Dr Nick in Calais: Day Seven, final report - the testimony of a boy aged twelve
With one day to go before I return to the UK inevitably one is bound up in a huge melange of emotions, not least the reflection that I can just 'dip in and out' of these people's lives at will and travel to the destination that they are all so desperate to reach, - namely the UK.
I simply wave a ticket and a passport in front of border controls, while they are seemingly trapped indefinitely.
The emotions are brought to a greater intensity by Ahmed (not his real name) aged 12, I repeat, aged 12, who is on his own in the camp. He sits in front of me in my tiny caravan telling me his story through Sami, my interpreter, with a deadpan expression.
He's lacking in any emotion until I ask him if he ever cries, at which point he laughs softly - a laughter of cynicism. He speaks and sounds like an adult. But he would, wouldn't he?
Hasn't his childhood has been stripped from him? Who can imagine how damaged he must be?
Ahmed's father entered the UK three years ago illegally, having felt that it was too dangerous for him to stay in Afghanistan. He was subsequently deported back to Afghanistan.
Ahmed never saw him on his return, but believes he was killed by the Taliban. His uncle told Ahmed that it was too dangerous for him to stay in Afghanistan and his only future was in Europe and - at best - in the UK.
The uncle takes Ahmed to the border with Iran where he meets other families with three more children. Money changes hands between his uncle and the traffickers and, over the next two months, the group makes its way across Europe to Calais.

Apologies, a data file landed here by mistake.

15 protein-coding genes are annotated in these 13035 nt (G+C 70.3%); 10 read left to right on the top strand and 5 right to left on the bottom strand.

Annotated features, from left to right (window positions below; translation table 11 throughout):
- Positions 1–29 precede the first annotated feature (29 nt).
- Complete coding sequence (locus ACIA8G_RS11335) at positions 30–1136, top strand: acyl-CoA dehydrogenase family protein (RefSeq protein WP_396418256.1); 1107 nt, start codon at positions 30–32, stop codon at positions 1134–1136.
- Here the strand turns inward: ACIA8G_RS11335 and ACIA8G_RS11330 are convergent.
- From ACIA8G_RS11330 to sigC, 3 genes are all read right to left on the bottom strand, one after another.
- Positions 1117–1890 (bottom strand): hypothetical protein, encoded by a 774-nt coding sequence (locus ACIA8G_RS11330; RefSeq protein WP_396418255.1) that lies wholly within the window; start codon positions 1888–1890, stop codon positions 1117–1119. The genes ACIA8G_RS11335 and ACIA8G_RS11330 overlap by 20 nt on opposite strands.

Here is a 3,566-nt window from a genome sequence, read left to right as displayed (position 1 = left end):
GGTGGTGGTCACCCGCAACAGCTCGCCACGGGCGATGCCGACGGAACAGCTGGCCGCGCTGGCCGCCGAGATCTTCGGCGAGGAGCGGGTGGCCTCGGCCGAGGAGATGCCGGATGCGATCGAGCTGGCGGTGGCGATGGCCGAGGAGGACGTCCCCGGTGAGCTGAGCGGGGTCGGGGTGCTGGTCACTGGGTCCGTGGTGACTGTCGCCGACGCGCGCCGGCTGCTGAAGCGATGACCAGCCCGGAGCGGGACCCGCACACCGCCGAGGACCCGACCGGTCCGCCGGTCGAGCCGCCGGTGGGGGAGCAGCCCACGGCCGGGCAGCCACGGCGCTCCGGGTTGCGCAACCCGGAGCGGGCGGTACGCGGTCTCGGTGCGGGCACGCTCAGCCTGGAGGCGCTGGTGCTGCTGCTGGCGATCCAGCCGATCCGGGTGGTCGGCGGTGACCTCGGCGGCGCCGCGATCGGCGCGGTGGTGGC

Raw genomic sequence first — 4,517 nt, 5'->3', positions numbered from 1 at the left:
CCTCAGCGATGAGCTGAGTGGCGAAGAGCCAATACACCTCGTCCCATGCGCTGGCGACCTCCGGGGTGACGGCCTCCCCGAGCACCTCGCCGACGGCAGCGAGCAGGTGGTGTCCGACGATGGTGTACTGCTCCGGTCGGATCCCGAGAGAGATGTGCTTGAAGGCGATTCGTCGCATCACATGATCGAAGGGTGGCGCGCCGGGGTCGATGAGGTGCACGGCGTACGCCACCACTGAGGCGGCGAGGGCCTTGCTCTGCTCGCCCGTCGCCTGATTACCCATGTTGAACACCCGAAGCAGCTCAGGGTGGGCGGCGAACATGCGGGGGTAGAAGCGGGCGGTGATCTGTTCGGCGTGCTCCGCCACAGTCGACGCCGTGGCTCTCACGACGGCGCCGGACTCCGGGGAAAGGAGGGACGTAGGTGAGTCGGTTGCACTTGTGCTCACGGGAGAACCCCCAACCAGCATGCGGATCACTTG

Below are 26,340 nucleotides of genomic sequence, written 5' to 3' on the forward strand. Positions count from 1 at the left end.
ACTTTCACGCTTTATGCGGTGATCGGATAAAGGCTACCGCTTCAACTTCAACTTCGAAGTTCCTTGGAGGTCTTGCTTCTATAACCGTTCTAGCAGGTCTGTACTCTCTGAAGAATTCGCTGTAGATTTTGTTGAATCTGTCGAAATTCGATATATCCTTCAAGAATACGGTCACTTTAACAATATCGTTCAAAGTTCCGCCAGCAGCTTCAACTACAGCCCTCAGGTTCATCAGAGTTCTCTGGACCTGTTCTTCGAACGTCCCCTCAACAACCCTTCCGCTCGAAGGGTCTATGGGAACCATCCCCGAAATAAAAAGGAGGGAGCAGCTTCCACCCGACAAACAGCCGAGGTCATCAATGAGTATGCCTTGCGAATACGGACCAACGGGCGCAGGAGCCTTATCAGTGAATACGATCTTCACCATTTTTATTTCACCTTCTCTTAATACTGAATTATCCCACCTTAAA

"Were the traffickers ok?" "They were ok!"
"Which countries did you pass through?" "I don't know".
"How long have you been in the camp?" "Nine months" "How many times have you tried to get to the UK?" (Nervous laughter) "Sometimes nine times in one week"
"Are there any other young people here in the camp that you can relate to?" " Many of them have left and gone to UK on lorries"
Meanwhile, outside the caravan, the rain has begun to fall. It is cold and there is a high wind blowing quantities of paper plates with the remains of last night's supper, and plastic litter into the air. The tents surrounding the first aid caravans flap wildly in the wind.
Groups of people from Sudan, Iraq and Eritrea wearing winter clothes and hoodies walk aimlessly along the track. Their heads are bent against the wind and rain - the litter and the people - the flotsam and jetsam of this God forsaken place.
When I curse the rain on behalf of these people, I am reprimanded by Sami who tells me of a surah in the Holy Koran which states that 'rain is a blessing'.
Sami talks to me of the breakdown of trust between people in Afghanistan and I have heard this from the Sudanese and the Eritreans. "We don't trust each other any more" "Are you a Government informer?" "Are you Taliban/Isis/Daesh?"
"What about here in the' jungle'?" "Well of course there are problems from time to time like the fight between the Afghans and the Sudanese three nights ago. These will happen from time to time given the conditions under which we are living, the families and the horrors that we have left at home and the tension of complete uncertainty for the future - and that are ever present"
There is a pause. Then, with tears in his eyes, he says: "BUT ONLY ANIMALS LIVE IN JUNGLES".
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